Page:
The following is an example of course instruction material developed for Eastfield College and UNT Dallas; this lecture is part of a second semester course design for first-year English Composition. These teaching slides have been created to accompany face-to-face, hybrid, and online courses.
For traditional 16-week classes, two to three presentations are given per week totals, translating into a range of 32 to 48 components like this over the course of a semester, each spanning 55- to 120-minutes of facilitation.
Regular instruction for full-time faculty at community colleges covers a minimum of 15 contact hours a week for a total of at least 240 contact hours per semester for regular face-to-face courses. Given that, on average, it takes at least 20-hours of instructional design to craft a 1-hour block of training, that factors into about 4,800 hours for a full load of teaching (five classes/semester) for five individual course preps.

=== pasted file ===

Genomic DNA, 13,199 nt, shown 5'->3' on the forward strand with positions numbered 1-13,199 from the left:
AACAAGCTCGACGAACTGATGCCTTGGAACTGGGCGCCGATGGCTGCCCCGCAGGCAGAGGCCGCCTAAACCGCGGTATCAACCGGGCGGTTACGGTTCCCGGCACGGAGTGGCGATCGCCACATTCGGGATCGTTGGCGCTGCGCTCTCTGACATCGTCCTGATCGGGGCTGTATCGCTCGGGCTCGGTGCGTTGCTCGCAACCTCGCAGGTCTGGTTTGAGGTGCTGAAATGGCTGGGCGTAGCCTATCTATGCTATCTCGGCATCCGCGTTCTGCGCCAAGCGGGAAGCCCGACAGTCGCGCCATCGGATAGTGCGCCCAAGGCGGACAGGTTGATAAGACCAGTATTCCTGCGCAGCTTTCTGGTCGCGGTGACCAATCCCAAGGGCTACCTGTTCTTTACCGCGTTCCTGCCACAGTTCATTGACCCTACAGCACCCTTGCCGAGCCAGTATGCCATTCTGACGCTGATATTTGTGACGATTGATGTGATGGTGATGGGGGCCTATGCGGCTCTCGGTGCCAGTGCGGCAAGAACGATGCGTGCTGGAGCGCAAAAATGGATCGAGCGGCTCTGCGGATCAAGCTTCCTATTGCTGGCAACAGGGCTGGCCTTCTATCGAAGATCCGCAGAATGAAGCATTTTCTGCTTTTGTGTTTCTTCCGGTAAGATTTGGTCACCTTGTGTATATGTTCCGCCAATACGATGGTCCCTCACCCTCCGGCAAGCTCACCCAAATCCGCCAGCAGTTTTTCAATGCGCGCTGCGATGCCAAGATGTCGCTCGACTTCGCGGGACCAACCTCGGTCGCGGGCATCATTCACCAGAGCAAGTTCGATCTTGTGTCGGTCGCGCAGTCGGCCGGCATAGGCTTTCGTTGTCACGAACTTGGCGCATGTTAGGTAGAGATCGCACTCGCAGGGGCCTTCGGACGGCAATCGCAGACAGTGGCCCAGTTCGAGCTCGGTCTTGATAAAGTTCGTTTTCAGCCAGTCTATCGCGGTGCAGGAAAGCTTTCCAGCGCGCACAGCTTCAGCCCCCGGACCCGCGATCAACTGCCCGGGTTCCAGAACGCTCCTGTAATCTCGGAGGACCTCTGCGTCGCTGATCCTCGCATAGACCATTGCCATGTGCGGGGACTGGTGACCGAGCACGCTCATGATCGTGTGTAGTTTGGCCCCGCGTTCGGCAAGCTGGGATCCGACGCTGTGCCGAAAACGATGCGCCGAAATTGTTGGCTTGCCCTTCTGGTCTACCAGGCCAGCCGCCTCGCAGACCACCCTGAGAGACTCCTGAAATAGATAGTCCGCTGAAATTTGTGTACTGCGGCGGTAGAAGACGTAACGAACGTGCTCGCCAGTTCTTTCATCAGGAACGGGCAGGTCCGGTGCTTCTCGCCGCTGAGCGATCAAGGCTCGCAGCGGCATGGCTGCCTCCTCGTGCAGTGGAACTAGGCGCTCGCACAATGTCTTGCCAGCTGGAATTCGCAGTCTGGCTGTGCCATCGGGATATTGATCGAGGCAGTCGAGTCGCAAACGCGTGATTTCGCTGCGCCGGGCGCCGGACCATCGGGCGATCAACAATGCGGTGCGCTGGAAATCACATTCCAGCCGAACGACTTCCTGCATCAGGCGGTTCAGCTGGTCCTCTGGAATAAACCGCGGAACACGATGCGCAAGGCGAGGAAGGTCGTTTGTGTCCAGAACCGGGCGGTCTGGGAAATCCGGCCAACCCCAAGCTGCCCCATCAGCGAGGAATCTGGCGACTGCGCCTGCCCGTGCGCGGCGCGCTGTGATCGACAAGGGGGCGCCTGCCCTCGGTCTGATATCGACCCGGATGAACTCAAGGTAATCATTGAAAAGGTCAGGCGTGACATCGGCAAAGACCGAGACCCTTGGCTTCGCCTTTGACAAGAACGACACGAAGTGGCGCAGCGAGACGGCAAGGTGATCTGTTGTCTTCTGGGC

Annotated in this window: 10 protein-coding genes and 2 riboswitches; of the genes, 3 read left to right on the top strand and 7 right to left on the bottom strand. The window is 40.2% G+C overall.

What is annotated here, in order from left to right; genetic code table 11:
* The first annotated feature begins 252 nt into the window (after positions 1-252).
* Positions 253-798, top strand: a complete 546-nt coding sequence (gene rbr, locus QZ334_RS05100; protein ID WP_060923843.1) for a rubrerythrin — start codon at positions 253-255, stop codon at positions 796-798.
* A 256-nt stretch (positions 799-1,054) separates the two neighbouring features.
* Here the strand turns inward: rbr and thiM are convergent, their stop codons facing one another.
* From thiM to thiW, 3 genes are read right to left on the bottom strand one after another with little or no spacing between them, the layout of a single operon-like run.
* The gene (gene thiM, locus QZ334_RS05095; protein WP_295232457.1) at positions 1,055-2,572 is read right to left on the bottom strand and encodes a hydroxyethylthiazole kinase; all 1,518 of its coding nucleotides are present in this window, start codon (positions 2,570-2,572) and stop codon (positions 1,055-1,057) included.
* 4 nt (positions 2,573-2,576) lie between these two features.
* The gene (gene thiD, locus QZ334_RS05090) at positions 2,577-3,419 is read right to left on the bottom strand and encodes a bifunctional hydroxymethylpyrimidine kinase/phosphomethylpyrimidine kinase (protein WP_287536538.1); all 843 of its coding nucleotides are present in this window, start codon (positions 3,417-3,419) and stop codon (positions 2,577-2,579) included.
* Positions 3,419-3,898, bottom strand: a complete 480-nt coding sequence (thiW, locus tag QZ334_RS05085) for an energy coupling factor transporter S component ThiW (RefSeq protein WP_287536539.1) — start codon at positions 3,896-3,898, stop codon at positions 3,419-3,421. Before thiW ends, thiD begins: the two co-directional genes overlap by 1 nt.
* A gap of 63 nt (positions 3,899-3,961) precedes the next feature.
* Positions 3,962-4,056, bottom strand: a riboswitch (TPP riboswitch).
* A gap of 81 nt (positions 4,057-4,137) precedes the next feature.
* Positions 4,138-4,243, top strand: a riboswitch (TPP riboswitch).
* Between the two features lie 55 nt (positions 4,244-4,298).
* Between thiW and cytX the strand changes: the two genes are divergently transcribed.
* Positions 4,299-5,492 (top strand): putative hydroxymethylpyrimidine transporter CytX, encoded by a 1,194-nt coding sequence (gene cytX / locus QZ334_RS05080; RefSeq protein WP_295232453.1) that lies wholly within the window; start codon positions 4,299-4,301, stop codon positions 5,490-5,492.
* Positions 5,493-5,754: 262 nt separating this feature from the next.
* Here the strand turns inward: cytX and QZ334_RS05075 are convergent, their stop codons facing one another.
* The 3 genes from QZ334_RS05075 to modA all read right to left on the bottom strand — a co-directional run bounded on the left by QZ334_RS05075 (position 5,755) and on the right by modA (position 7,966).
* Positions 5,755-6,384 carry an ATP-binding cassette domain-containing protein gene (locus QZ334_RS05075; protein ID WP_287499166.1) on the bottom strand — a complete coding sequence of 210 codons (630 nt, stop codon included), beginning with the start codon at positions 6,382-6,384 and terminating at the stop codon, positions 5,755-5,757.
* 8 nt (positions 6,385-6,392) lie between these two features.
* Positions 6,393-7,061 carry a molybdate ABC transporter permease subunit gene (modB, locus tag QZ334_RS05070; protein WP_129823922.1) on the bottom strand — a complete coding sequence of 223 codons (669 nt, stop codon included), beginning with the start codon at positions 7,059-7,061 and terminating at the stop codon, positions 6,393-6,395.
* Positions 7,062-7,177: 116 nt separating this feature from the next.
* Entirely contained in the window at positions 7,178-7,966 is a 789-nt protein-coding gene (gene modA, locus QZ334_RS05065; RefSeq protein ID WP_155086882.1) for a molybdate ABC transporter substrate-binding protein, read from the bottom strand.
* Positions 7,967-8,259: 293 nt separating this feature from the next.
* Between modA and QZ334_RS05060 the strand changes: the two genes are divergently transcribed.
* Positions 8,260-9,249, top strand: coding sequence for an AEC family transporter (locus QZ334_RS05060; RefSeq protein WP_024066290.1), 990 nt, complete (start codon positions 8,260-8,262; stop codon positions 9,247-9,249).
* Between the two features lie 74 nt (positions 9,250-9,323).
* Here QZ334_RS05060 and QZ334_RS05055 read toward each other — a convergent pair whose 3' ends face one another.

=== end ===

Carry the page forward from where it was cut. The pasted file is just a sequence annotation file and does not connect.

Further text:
Using this metric, a single well-designed course prep covers 48 contact hours a semester (16-week), or 960-hours of instructional design work. For an online platform, that number increases to between 1,920 and 12,000 design hours per class per semester.
To date, I have created 14 course preps for traditional, 16-week classes (12,480 design hours). Additionally, I've produced compressed variations of those courses to fit 3-week, 4-week, 6-week, 8-week, and 12-week classes in face-to-face, hybrid, and online modalities.